I can feel autumn approaching. Where went the fleeting summer? Even the chestnut trees are preparing for conker season...
During this busiest of cold English summers, I have had the great fortune to enjoy some excellent teas, and I hope you have, too. Though not yet having sufficient time to transcribe my notes concerning them, my tea-table has been a constant source of happiness, and a something of a refuge. To those tea-friends old and new with whom I have been exchanging samples, many thanks for some real treats. I will make my notes available here in due course.
Today, I interrupt my temporary hiatus to write about a splendid sample, kindly provided by the eternally generous Nada.
This is Lao Banzhang, that most expensive of pu'er leaves, which Nada obtained from the village of Lao Banzhang itself (and readers will have read of his journey already, no doubt). He reports that a number of guards are employed to ensure that illicit leaves are not brought into the village and sold using the village's prestigious appellation. With so many cakes being sold under the name "Lao Banzhang", the overwhelming majority of which contain but a portion of actual Lao Banzhang leaves (if any at all), the prospect of drinking personally-selected leaves from the village itself is a rare treat.
What is the flavour and character of actual Lao Banzhang?
This is part of the 2008 spring harvest. The leaves, pictured above, are large and hearty, with some very large tips. A gentle aroma of sweetness was a little more subdued than I expected.
Sporting a rather persistent hangover (obtained courtesy of the traditional Pimms taken aboard a punt on the Cherwell last night), the prospect of a remedial session with shengpu is appealing. Magdalen College's Great Tower informs me that it is 8.30 a.m., sounding even louder today than its usual unbearable volume. Lao Banzhang, make me well...
Here's why I like maocha: it's honest. The yellow soup (pictured below) testifies to its honesty. No tweaking has been performed with this tea, no artificial attempt at accelerated aging or complexity so often found in "boutique" bingcha. All teas have their place, and my shelves have many such tweaked teas on them, but honest shengpu will always be my favourite.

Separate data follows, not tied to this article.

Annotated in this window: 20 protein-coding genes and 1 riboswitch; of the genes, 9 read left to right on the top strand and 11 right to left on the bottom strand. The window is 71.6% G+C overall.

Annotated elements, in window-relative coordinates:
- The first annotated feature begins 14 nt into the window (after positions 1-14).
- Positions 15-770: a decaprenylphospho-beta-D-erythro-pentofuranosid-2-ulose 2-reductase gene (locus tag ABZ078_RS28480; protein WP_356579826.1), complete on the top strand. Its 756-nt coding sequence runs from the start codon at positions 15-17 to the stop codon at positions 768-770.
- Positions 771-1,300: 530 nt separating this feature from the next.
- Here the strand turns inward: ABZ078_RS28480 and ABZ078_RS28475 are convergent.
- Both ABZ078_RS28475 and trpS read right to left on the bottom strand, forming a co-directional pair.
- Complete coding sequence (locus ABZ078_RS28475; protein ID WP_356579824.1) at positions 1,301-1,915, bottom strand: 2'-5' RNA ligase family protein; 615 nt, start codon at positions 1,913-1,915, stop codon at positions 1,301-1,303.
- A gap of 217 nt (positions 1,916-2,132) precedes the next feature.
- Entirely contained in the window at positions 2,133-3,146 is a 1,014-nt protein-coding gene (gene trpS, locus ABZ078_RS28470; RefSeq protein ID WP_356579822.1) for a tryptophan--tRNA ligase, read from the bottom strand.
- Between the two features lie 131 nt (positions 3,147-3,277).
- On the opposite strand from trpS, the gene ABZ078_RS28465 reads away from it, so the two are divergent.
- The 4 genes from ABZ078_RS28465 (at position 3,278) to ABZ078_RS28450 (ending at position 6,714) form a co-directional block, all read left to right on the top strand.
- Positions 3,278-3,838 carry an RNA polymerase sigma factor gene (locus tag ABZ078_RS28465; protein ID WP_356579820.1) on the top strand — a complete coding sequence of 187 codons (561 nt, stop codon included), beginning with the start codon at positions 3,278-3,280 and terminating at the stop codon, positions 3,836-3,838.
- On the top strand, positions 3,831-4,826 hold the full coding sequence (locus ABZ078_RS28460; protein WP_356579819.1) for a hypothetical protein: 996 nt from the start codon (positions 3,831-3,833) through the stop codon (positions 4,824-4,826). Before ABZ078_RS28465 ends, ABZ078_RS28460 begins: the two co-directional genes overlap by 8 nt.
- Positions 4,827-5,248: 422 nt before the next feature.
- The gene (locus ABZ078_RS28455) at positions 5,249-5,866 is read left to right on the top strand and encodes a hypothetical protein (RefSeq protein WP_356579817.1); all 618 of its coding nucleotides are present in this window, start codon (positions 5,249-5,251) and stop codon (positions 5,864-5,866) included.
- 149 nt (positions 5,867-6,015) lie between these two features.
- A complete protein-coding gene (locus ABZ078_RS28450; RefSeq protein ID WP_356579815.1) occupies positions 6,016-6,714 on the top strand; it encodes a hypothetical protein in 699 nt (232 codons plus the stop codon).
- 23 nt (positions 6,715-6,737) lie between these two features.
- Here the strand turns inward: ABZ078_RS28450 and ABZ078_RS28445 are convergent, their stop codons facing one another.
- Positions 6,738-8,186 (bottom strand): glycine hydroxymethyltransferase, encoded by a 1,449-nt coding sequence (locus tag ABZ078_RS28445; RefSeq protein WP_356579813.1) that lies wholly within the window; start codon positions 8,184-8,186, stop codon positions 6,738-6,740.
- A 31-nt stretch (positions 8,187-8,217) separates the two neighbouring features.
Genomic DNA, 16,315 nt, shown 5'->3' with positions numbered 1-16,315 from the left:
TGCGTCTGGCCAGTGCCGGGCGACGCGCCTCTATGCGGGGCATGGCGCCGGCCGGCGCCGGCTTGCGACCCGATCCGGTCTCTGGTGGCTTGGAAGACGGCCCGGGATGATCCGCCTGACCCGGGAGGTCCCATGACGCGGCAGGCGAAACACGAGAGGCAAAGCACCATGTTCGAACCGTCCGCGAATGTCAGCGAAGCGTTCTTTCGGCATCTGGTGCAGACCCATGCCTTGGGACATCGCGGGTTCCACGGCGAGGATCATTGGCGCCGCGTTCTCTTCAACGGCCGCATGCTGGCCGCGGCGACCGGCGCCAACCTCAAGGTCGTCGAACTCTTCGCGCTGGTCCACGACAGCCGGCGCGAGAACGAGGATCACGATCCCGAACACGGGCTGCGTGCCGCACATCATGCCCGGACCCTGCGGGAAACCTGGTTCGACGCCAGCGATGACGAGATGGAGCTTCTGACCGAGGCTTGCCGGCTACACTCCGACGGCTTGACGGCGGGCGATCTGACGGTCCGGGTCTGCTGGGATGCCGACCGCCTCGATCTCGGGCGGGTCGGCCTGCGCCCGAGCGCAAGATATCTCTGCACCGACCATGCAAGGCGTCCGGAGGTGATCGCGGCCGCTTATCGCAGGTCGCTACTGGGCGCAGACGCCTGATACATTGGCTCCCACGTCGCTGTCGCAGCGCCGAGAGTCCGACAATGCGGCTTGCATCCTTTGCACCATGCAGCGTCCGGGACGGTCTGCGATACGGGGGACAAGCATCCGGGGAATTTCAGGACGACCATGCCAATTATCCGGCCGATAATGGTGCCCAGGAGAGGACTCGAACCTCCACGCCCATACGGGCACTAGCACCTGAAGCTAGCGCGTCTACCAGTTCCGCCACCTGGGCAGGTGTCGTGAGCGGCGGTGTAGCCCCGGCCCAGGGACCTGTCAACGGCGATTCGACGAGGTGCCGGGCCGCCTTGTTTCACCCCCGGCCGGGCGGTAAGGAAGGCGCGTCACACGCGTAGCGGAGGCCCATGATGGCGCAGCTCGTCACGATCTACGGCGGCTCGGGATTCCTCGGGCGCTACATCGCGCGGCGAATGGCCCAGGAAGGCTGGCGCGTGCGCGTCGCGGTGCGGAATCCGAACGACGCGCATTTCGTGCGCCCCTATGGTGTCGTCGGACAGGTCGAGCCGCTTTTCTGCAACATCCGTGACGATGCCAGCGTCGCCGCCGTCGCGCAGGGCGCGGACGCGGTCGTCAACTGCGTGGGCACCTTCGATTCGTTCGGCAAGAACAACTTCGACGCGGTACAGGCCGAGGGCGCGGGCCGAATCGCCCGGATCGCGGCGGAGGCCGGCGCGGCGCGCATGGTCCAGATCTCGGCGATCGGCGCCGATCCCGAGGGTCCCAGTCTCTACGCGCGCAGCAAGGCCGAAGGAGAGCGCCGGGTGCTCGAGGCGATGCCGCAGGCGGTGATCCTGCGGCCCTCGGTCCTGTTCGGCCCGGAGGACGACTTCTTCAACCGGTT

Like the dry leaves, the beidixiang [initial scent in the aroma cup] is quite subdued. The lengxiang [later scent as the aroma cup cools], however, is darkly sweet, with plenty of power. The progression of scents in the wenxiangbei usually correlates to the progression of the tea in the mouth, and would, in this case, indicate a strong huigan.
The quality of the tea is obvious from the first sip: it is extraordinarily thick and smooth, and packed with mushroom flavours. It has an unrushed, stately progression through the mouth, settling eventually into a huigan that swells with sweetness (corresponding to that noted in the aroma cup).
Two small cups and I am alert, my lips buzzing. The soup leaves a cooling sensation in my mouth, which I take to refer to its quality. It would be a crime to rush this tea, which wishes to proceed at its own pace, swelling as it does in its progression from lips to throat.
There is no aggression in this tea, though strong ku [pleasant, youthful bitterness] becomes more obvious in later infusions.
Notably, this tea does not become rough near the end of the session, as do many inferior teas. Rather, it elegantly fades into gentle sweetness. This graceful degradation is another sign of excellence, in my estimation.
The leaves (shown above) are strong, healthy, and very attractive. They are smooth to handle, and tear only under significant force, in contrast to the wafer-thin, anaemic leaves of some plantations.
All in all, this is a very fine tea. The smooth, rounded quality is a real mouthful, and the mushroom flavour is so pronounced that it came as quite a surprise.
Once again, very many thanks to Nada for so kindly providing the tea for this valuable lesson, and for an effective hangover cure.
I note with pleasant surprise that Nada has started his own tea company, Nada Cha. I should add by means of disclosure that I have no connection with this enterprise, other than being wholly supportive of a friend's venture.
It is with some happiness that I see his excellent hand-selected 2008 Nadachayuan "Cha Chan Yi Wei" cakes have already sold out, which means that others will also be enjoying this lovely tea. I am sure we all welcome potential new sources of tea, and I hope Nada Cha thrives.By happy chance, I see that I have already obtained most the teas listed on his web-site through his recent expedition to Yunnan. Given that these cakes are commercially available, I shall endeavour to provide notes that are as unbiased as I can manage, as I would teas from any other vendor. I trust that you, Dear Reader, will hold me to account as necessary...